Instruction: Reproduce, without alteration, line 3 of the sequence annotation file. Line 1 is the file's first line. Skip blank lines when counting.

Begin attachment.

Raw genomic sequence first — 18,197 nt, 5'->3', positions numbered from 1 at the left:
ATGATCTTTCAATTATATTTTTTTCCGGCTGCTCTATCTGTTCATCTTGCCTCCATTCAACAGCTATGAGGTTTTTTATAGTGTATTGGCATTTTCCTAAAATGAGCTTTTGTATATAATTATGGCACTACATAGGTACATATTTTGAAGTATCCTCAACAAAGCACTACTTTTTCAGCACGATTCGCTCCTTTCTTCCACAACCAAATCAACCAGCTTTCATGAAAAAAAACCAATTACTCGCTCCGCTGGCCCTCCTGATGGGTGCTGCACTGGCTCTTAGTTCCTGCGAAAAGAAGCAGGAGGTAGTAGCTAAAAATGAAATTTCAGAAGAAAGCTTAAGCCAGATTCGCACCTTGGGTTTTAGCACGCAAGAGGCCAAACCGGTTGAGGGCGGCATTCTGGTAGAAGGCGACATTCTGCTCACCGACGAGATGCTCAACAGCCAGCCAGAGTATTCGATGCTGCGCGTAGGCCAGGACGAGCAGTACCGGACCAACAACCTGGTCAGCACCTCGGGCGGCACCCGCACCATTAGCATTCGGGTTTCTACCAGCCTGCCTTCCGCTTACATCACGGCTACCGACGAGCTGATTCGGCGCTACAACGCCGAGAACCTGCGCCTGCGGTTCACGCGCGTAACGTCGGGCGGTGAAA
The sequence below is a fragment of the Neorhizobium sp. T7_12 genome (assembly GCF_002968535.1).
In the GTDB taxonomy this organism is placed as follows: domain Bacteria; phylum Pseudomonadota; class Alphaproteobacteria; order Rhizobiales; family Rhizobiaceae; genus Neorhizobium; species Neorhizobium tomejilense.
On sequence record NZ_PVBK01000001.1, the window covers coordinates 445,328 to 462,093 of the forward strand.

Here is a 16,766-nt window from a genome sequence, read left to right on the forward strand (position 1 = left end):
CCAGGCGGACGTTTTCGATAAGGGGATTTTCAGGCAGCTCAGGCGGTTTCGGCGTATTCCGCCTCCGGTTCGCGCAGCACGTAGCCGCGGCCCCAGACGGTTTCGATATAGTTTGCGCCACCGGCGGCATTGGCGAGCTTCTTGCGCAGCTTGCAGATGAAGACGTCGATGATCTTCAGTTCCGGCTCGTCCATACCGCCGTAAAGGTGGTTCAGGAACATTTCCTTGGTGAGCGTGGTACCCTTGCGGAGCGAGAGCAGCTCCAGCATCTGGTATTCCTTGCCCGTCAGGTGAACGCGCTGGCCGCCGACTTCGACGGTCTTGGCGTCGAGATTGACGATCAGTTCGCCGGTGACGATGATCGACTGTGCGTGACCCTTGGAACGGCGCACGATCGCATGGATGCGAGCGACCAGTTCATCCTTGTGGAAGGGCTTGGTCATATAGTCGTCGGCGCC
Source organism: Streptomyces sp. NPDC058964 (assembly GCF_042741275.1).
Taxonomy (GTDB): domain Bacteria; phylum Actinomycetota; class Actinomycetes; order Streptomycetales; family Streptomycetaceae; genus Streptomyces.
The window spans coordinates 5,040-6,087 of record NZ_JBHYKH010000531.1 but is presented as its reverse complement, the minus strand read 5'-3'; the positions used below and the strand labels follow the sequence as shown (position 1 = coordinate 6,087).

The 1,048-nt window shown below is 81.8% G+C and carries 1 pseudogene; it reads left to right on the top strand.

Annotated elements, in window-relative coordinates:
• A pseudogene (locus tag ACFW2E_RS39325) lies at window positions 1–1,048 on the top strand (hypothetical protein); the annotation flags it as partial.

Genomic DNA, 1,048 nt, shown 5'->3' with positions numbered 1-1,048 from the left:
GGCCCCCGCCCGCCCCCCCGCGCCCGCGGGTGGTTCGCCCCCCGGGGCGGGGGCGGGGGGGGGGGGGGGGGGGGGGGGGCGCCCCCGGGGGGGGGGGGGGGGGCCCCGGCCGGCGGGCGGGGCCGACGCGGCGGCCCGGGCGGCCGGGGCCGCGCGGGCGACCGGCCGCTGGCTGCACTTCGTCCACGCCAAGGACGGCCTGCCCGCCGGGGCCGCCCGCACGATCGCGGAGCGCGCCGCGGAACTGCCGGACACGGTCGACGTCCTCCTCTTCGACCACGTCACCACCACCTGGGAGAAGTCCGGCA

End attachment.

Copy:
The sequence below is a fragment of the Neorhizobium sp. T7_12 genome (assembly GCF_002968535.1).